AAdvantage Aviator Red (Annual Fee: $89): This is the go to card for the majority of US Airways Matercard cardholders after the frequent flyer programs merge in 2015.
Mileage Earning: Earn 2x miles on US Airways and American purchases, 1x miles on hotels and car rentals and 1x on all other purchases.
Perks: First checked bag free for you and up to 4 traveling companions, priority boarding, 10% of your redeemed miles back up to 10,000 miles per year, $100 flight discount each year with $30,000 in annual purchases, 25% in-flight savings on food, beverage and headsets, Chip-enabled for global acceptance, MasterCard World Elite Concierge and Luxury Travel Benefits.
My take: This card is basically the same as the Citi Platinum AAdvantage Select cards, with a slightly lower annual fee ($89 vs. Citi AAdvantage Platinum $95). which currently offer 50,000 mile sign-up bonuses (check out this Flyertalk thread for an updated list of promotions, that seem to change all the time). I’d recommend getting the Citi and Barclaycard US Airways cards to nab both bonuses and then if I had the option of going with Citi or Barclaycard since they basically the same product, I’d probably go with Barclaycard because it’s slightly cheaper and I personally really like the customer service I get from Barclaycard. However, if you’ve had an AAdvantage card for a long time, it might make sense to keep that account open to help with the average age of your accounts.
Timeline for Aviator Silver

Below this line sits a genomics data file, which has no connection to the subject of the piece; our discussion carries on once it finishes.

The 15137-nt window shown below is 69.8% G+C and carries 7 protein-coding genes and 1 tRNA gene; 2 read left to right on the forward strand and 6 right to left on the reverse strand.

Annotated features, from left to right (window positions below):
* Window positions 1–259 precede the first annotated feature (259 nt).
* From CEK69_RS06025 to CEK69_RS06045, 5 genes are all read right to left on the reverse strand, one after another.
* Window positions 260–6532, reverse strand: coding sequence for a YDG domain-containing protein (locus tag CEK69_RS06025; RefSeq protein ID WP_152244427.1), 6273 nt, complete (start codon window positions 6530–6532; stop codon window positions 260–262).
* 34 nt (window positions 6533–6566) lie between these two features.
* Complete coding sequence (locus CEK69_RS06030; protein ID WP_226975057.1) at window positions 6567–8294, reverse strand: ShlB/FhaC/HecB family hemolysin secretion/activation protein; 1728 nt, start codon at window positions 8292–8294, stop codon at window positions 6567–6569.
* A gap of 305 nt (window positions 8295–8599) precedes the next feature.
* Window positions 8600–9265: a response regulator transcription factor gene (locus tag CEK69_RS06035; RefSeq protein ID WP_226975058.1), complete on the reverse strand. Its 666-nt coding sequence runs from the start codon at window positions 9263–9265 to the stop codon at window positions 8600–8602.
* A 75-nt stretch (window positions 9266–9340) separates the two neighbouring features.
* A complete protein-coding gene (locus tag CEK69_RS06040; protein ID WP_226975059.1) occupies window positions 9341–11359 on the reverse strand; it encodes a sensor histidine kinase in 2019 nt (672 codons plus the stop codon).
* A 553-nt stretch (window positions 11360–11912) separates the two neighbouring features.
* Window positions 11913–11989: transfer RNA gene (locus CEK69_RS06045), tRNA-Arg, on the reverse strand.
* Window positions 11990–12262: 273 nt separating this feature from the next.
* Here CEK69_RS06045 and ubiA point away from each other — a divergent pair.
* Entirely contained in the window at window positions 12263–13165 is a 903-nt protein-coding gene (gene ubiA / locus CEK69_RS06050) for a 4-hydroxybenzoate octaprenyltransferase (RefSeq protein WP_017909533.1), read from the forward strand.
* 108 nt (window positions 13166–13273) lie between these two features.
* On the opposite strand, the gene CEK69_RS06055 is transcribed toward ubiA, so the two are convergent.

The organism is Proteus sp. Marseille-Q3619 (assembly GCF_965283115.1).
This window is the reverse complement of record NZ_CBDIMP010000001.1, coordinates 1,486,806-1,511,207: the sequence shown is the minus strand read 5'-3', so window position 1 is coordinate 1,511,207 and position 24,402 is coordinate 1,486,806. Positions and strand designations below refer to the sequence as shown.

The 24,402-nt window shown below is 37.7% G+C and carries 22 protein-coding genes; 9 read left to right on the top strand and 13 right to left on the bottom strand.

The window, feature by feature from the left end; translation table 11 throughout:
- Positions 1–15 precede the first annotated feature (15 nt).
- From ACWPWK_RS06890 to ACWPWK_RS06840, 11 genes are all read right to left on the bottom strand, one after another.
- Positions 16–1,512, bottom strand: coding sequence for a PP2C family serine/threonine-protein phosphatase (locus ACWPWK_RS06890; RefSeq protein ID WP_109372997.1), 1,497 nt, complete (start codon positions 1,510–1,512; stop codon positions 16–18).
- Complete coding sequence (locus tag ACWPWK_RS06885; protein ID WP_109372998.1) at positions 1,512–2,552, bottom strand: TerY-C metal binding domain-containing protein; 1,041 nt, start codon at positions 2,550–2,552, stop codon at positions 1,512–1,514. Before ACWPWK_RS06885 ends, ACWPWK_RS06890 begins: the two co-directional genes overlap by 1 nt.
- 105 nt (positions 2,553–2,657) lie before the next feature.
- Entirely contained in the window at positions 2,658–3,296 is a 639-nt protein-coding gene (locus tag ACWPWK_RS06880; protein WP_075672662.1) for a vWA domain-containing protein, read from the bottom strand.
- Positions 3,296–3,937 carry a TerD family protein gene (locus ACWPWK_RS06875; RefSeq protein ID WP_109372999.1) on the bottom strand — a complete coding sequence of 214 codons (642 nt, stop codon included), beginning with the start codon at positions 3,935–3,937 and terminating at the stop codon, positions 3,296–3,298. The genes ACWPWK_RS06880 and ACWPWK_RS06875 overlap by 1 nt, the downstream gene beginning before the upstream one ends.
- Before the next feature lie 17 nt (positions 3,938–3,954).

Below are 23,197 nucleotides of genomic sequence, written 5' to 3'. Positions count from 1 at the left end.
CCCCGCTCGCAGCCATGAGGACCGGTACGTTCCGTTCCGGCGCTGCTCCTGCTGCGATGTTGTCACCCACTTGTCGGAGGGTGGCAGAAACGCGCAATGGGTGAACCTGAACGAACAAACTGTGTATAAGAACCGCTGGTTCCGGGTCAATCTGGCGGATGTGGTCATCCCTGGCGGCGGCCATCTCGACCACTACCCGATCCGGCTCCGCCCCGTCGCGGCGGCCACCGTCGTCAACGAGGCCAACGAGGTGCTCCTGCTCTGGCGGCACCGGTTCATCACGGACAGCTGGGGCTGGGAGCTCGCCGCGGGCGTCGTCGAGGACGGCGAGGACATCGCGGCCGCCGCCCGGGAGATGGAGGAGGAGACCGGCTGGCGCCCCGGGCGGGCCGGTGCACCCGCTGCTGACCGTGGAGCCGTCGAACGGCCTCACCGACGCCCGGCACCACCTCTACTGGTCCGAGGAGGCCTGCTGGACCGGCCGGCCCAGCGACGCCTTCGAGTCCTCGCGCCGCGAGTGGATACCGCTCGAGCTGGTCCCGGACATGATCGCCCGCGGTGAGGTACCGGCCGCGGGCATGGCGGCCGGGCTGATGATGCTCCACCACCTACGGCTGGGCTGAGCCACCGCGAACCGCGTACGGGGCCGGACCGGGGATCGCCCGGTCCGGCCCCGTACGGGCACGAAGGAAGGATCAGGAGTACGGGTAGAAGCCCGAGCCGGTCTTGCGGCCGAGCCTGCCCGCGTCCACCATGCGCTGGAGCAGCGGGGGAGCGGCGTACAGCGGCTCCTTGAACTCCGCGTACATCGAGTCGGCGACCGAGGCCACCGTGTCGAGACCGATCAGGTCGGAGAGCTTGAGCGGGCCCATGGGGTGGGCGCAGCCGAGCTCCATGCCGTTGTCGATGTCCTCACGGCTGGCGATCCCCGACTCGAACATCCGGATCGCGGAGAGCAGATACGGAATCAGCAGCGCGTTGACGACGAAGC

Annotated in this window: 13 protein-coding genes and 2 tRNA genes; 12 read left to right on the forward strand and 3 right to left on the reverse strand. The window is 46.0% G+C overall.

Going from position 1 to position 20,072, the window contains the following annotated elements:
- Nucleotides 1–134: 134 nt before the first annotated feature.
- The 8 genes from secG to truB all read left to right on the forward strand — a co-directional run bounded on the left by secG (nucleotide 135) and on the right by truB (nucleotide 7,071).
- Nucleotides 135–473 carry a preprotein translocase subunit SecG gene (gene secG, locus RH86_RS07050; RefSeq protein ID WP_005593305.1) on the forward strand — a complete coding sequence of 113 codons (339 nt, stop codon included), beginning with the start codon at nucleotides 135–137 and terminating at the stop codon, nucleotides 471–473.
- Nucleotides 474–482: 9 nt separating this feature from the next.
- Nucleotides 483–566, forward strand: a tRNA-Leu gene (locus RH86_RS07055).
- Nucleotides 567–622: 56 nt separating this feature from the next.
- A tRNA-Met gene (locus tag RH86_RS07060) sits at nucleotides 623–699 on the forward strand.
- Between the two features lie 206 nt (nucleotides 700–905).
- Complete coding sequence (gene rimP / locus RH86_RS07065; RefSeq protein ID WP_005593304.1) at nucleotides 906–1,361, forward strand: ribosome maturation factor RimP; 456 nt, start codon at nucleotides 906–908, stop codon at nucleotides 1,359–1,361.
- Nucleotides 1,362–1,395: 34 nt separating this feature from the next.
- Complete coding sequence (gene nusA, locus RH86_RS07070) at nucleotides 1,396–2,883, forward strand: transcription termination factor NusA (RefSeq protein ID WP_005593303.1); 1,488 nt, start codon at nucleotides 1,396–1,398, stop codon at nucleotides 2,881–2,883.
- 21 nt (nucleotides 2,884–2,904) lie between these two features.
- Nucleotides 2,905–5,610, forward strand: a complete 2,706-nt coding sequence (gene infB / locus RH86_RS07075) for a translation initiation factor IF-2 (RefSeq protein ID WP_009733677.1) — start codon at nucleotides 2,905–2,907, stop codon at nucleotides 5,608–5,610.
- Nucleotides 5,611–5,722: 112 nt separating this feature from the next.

If you were invited, you need to opt in to upgrade to the Aviator Silver by December 1, 2014. Starting in January 2015 your account will be converted once your January statement closes and you’ll continue to use your US Airways card, but all of the Aviator perks will kick in. You won’t get a physical new Aviator card until the frequent flyer programs are merged, but that shouldn’t matter since you don’t need to show the card for any perks.
What If I Wasn’t Invited?
Hang in there- the first batch is likely just a small population of people to get the product launched and I suspect they’ll open up conversions to their legions of US Airways cobranded cardholders once the programs merge. I imagine all US Airways cardholders will be converted to AAdvantage products down the line since the US Airways brand and Dividend Miles program will no longer be in use once the airline is operating as a single carrier and the frequent flyer programs merge into AAdvantage. Based on the information in the invitation the majority of cardholders will be converted to the Aviator Red card.
Get the Existing US Airways World Mastercard Now?
If you are interested in either of the Aviator cards, I’d highly recommend getting the US Airways World Mastercard now. Not only does it come with 40,000 miles with first purchase (I value that alone at $760), but you’ll also get the $99 companion ticket, first class check-in, lounge passes, 10,000 elite miles at $25,000 in spend and 5,000 mile rebate on award redemptions on US Airways flights- all of which will be going away in 2015, when the card becomes the AAdvantage Aviator Red and its benefits aimed to align the offering with the Citi cards (10% rebate on award redemptions up to 10,000 miles a year, 25% off in-flight purchases, Annual $100 flight discount after $30,000 in spending on eligible purchases and one-way and upgrade redemptions.
Overall, more options are better for consumers and I really like the perks of these cards. It isn’t difficult to recoup the annual fee, even if you only fly a couple times a year. It’s interesting to see Barclaycard step up their game like this and, in my eyes, they’re no longer the David vs. Goliath, but they certainly have an uphill battle if they want to uproot Citi as the sole issuer of AAdvantage cards in the long term. Until then, these new cards are good options to consider, especially if you’re an American Airlines flyer.